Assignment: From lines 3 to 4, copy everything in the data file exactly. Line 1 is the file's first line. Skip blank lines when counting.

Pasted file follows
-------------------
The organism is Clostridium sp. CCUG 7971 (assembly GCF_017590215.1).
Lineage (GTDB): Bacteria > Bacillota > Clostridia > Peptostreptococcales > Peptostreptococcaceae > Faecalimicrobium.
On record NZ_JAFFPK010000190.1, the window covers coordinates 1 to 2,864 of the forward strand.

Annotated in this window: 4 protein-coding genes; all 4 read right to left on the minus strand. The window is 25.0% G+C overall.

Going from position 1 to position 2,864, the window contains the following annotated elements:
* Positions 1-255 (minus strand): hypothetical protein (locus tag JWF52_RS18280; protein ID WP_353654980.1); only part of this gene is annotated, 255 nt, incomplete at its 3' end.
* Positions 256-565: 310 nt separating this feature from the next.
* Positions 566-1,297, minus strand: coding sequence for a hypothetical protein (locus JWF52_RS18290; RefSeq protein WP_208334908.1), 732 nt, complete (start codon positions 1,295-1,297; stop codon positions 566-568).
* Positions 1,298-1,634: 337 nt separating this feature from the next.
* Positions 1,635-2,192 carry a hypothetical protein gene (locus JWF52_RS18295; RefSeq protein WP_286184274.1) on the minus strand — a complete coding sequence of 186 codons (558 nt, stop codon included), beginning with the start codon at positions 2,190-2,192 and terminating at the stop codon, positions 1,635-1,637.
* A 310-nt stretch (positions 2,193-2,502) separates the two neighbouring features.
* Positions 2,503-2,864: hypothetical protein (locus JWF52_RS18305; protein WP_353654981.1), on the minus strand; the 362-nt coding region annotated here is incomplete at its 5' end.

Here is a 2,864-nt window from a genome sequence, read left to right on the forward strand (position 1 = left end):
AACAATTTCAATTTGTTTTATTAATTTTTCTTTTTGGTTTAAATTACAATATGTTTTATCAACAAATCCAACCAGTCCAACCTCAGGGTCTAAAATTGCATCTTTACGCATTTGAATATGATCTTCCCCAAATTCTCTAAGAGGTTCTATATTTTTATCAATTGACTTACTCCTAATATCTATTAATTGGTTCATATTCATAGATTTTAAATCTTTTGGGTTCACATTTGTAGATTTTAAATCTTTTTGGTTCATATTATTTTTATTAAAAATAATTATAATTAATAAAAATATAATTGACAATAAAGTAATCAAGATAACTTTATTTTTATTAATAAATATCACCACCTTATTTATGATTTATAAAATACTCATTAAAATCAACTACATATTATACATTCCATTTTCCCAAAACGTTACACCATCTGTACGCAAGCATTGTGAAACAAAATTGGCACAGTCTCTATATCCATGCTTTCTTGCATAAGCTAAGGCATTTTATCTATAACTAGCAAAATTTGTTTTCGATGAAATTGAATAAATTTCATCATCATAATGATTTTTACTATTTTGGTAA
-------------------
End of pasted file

On record NZ_JAFFPK010000190.1, the window covers coordinates 1 to 2,864 of the forward strand.

Annotated in this window: 4 protein-coding genes; all 4 read right to left on the minus strand. The window is 25.0% G+C overall.